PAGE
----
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Zika Virus

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To date, there have not been any mosquitoes of the species that can transmit the Zika Virus identified in Sullivan County.

The Zika virus disease is spread to people through the bite of an Aedes mosquito infected with the Zika virus. These mosquitoes are aggressive daytime biters but can also bite at night. They can live indoors and outdoors. Zika virus outbreaks have occurred in Africa, Southeast Asia, the Pacific Islands, and the Americas. For a current map of areas with Zika transmission, visit: https://www.cdc.gov/zika/geo/index.html

The most common symptoms of Zika virus disease are fever, rash, joint pain, and conjunctivitis (red eyes). Additional symptoms may include headache, muscle pain, pain behind the eyes, and vomiting. Symptoms can begin 2 to 7 days during or within 4 weeks after being bitten and last from several days to a week. If you have travelled to an area with ongoing Zika transmission you should see your health care provider if symptoms begin. There currently is no vaccine or medications to prevent or treat Zika.

Zika virus can be spread from a pregnant mother to her unborn child, and is associated with reports of increased cases of a certain birth defect, called microcephaly. The Center for Disease Control is advising that pregnant women abstain from sex, or use condoms consistently for all sexual activities for the duration of her pregnancy if her male partner has travelled to, or lives in an area with active Zika transmission. If your male partner has travelled to an area with Zika virus transmission, you should wait three months after exposure to become pregnant. Pregnant women should consider postponing travel to areas where Zika is ongoing, and if travel is necessary should talk to their health care provider.

New York State Department of Health recommends Zika virus testing at this time to:

  • Pregnant women who traveled to an area with active mosquito-borne transmission of Zika virus while pregnant
  • All pregnant women who, during their pregnancy, had unprotected vaginal, anal, or oral sex with a sex partner who traveled to an area with active mosquito-borne transmission of the Zika virus. Testing is available regardless of whether the sex partner had symptoms consistent with Zika Virus Infection
  • Non-pregnant women, men or children who developed compatible symptoms during or within 4 weeks of travel to an area with active mosquito-borne transmission of Zika virus.
  • Persons who traveled to an area with active mosquito-borne transmission of Zika who present with Guillan-Barre syndrome.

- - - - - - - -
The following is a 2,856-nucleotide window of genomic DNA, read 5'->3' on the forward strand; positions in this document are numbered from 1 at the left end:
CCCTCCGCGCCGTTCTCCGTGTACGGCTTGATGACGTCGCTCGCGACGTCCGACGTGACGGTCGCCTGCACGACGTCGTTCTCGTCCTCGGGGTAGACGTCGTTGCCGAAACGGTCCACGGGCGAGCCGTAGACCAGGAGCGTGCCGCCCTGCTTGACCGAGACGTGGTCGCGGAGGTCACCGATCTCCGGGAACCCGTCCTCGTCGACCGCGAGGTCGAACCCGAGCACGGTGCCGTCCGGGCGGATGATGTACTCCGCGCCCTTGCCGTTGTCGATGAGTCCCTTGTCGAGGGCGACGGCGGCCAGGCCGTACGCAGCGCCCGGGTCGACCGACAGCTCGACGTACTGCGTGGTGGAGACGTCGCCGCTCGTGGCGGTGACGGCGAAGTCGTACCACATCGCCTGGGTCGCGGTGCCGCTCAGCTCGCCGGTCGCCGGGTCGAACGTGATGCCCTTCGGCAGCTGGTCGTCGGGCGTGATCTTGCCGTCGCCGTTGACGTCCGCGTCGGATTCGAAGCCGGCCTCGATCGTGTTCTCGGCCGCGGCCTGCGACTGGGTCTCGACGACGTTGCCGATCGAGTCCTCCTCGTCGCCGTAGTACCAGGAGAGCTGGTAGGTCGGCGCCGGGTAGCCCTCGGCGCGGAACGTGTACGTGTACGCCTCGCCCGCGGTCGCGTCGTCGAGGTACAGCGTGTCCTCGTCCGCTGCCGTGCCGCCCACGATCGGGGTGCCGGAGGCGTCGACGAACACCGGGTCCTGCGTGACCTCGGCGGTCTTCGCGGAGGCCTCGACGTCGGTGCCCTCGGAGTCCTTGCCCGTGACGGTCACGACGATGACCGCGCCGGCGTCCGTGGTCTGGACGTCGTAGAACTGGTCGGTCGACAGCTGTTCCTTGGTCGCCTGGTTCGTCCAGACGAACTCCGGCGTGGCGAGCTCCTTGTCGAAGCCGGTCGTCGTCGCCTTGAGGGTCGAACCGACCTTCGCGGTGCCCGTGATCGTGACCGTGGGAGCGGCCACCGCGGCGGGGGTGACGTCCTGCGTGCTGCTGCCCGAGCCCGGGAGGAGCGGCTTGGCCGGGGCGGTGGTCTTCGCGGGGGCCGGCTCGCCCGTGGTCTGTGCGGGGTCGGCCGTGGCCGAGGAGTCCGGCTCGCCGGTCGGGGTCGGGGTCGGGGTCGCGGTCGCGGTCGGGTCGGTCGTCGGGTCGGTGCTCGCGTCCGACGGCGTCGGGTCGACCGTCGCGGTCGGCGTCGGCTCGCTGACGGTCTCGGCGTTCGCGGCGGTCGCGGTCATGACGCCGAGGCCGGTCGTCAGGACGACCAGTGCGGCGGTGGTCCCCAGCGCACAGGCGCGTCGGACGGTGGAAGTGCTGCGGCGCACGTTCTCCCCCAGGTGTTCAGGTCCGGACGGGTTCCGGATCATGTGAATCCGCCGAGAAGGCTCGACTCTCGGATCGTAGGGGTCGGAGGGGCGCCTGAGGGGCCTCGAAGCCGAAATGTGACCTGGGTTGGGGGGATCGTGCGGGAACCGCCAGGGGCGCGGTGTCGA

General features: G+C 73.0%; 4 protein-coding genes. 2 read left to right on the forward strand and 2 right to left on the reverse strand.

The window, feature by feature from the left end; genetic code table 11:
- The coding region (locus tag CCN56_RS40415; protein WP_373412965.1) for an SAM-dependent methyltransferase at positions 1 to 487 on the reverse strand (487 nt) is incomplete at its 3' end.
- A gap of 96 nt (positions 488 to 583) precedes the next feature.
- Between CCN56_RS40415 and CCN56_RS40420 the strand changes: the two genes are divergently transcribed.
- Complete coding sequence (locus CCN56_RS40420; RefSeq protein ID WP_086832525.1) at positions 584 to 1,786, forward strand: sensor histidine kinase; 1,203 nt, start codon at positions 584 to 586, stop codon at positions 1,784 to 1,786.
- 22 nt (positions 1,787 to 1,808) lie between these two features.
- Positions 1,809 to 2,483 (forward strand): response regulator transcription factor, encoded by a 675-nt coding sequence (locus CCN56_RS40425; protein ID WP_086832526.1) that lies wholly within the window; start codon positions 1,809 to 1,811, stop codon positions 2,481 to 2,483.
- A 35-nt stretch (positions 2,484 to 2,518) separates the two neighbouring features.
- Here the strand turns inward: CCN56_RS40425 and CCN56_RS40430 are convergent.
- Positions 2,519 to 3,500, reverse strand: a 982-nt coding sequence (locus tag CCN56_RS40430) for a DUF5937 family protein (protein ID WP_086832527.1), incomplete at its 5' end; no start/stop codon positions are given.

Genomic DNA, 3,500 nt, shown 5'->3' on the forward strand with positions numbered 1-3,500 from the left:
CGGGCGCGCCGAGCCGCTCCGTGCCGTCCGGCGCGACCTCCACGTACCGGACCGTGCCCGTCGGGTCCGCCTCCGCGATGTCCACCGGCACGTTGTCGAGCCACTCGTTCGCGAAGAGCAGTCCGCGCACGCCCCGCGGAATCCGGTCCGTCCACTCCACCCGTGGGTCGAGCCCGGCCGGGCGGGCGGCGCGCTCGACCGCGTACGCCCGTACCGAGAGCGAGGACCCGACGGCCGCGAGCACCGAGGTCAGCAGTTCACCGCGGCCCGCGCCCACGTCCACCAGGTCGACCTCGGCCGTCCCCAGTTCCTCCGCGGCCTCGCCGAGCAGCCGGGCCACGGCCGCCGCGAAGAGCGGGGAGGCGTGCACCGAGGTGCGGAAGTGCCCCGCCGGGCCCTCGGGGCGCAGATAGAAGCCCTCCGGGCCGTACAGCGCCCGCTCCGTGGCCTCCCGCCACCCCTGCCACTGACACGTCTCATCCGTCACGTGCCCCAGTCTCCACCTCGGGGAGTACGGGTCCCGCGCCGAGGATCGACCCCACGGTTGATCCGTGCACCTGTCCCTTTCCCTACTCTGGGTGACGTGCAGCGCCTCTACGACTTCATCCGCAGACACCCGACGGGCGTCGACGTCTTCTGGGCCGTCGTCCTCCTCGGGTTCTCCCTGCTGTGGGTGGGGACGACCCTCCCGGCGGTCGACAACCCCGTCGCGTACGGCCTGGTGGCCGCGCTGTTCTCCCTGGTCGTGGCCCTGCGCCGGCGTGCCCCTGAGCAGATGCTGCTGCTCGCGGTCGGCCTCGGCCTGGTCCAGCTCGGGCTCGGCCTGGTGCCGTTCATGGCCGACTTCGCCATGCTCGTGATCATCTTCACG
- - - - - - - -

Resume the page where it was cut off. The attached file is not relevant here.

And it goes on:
• Infants with microcephaly or intracranial calcifications born to women who traveled to an area with active mosquito-borne transmission of Zika virus while pregnant.

If you feel you meet any of the above criteria and or have sign or symptoms of illness please see your healthcare provider.

Preventative measures recommended to avoid mosquito bites include:

  • Wearing long sleeve shirts and pants
  • Stay indoors when mosquitoes are most active
  • Use repellant products registered with the EPA
  • Do not overuse repellant – only apply as much as needed for protection
  • Read and follow label directions before using any kind of repellant

The public can help control the mosquito population by taking these steps to reduce their habitat as the Aedes mosquitoes breeds in containers with clean water.

This control includes doing the following things:

  • Once a week, empty and scrub, turn over, cover, or throw out items that hold water, such as buckets, tires, planters, toys, pools, flowerpots and trash containers.
  • If these mosquito breeding containers cannot be emptied out, use a mosquito dunk kit.
  • Free mosquito Dunk kits are available for the public by calling Sullivan County Public Health Services at 845-292-5910, Ext. 0.
  • Tightly cover water storage containers to prevent mosquitoes from laying their eggs in them.
  • Use screens on windows and doors and repair any holes to help keep mosquitoes out of your home; use air conditioning whenever possible.
  • To prevent mosquito bites, use an EPA-registered insect repellant. Always use repellant according to package directions.

For more information on the New York State Governor’s Zika Virus Six Step Plan, go to:
New York State Department of Health Zika website @ www.ny.gov/Zika  
New York State Department of Health Zika Informational Helpline at 1-888-364-4723.

For more information on Zika Virus call:
Sullivan County Public Health Services Zika Informational Line: 845-513-2268
Sullivan County Public Health Services: 845-292-5910

http://sullivanny.us/Departments/Publichealth

http://www.cdc.gov/zika/pdfs/control_mosquitoes_chikv_denv_zika.pdf 
Protecting Children from Mosquito Bites at Camp English or Spanish
https://www.cdc.gov/zika/pdfs/ZIKA-PregnancyTravel.pdf
https://www.cdc.gov/zika/prevention/prevent-mosquito-bites.html
https://www.cdc.gov/zika/pregnancy/index.html
https://www.cdc.gov/zika/about/needtoknow.html
https://www.cdc.gov/zika/about/overview.html
http://www.cdc.gov/cdctv/diseaseandconditions/outbreaks/zika-virus-101.html

Sullivan County Zika Presentation

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